IndyCar's Sage Karam is ready for virtual racing during the coronavirus crisis

Sage Karam can’t wait to get back into an IndyCar, but he’ll have to settle competing in a virtual one for the next few weeks with two dozen of his competitors.

The IndyCar iRacing Challenge simulation racing series has been organized to offer fans a chance to watch their favorite drivers compete until the suspended IndyCar series resumes in late May, if the coronavirus crisis allows.

(Abby Guman)

Karam already has plenty of experience using the iRacing platform, both for fun and as a training tool. He told Fox News Autos that he’s been giving tips to some of the other drivers ahead of the American Red Cross Grand Prix on Saturday, March 28, which will take place on a digital version of Watkins Glen International speedway. IndyCar donated the naming rights to the American Red Cross to help raise awareness of the pressure on the donated blood supply due to stay-at-home policies across the country.

“Racing, in general, I think is like the only sport that can really do something like this for its fans and simulate something,” Karam said.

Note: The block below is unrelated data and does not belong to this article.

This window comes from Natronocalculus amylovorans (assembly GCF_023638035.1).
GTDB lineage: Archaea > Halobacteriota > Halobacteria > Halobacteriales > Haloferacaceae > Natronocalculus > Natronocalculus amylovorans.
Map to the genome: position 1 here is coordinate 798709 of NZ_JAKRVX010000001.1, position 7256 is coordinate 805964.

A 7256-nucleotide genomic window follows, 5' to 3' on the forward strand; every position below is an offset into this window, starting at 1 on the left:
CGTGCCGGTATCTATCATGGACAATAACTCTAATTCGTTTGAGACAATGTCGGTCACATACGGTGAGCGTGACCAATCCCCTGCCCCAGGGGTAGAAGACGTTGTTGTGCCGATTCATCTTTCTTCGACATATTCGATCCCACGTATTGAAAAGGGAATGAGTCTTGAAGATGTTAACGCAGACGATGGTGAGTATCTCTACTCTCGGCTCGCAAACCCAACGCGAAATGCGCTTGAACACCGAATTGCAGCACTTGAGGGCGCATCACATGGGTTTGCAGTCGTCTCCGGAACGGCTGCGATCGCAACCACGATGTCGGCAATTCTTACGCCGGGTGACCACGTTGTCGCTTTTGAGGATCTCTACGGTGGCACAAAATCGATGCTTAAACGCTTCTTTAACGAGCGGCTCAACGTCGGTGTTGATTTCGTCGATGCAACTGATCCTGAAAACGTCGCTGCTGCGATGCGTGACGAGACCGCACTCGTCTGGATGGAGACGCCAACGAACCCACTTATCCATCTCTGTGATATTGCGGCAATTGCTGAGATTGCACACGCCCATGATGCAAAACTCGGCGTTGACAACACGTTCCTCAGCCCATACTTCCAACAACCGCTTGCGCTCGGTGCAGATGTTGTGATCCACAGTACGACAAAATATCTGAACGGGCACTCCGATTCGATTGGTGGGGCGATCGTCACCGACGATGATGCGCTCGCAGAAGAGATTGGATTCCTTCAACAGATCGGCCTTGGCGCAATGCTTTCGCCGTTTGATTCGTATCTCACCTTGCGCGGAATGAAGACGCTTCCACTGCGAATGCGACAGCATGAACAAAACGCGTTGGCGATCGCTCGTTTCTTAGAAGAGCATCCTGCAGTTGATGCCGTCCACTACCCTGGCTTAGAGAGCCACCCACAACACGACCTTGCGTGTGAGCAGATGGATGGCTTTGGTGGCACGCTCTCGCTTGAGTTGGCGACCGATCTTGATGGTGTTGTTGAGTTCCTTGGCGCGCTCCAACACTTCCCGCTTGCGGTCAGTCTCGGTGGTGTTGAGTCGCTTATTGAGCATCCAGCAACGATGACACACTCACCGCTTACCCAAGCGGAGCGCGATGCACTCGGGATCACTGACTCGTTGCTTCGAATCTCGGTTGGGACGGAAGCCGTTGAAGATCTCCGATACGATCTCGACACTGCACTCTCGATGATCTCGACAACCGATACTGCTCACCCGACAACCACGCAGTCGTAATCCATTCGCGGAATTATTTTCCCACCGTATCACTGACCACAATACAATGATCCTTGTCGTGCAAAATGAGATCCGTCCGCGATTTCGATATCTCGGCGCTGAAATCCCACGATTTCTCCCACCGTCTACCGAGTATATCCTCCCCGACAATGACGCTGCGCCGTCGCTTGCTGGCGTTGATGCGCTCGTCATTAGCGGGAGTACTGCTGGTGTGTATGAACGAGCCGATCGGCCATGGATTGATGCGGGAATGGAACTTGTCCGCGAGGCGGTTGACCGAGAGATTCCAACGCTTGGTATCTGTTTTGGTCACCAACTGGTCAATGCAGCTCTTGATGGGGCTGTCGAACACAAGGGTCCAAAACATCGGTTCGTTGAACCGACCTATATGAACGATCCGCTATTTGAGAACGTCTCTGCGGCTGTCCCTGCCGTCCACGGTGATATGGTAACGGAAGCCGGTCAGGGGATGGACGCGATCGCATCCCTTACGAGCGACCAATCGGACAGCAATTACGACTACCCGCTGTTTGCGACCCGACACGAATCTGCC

The iRacing cars have even been updated with IndyCar’s new Aeroscreen protective windshield, which means this will be the first time the drivers have competed with the device.

But while it looks as close to real racing as you can get, there’s one factor missing: danger.

“The one thing that’s completely different is that you don’t really have a fear of anything,” Karam said.

“There’s really no consequence. You’re not paying money if you destroy your car and you’re also not hurting your body.”


While much of the appeal of the Challenge series is the star power of the IndyCar drivers taking part, there are already several professional iRacing series with dedicated esports drivers that Karam calls “the aliens” because they’re so good at it, and he thinks they would probably beat the IndyCar pros on the sim.

“I qualified for an event to go to Germany with Porsche, and it was the 30 fastest sim racers in the world qualified for it,” Karam recalled. “I was fortunate enough to be one of them. I put in a lot of hours to make that happen. It was not easy. When I got there, these guys just whooped me, were super good, and I think I got like 29th.”

You can watch more of our interview with Sage Karam in the video above.

The inaugural IndyCar iRacing Challenge race will be streamed live on on Saturday at 4 p.m. ET and continue each week until at least May 3.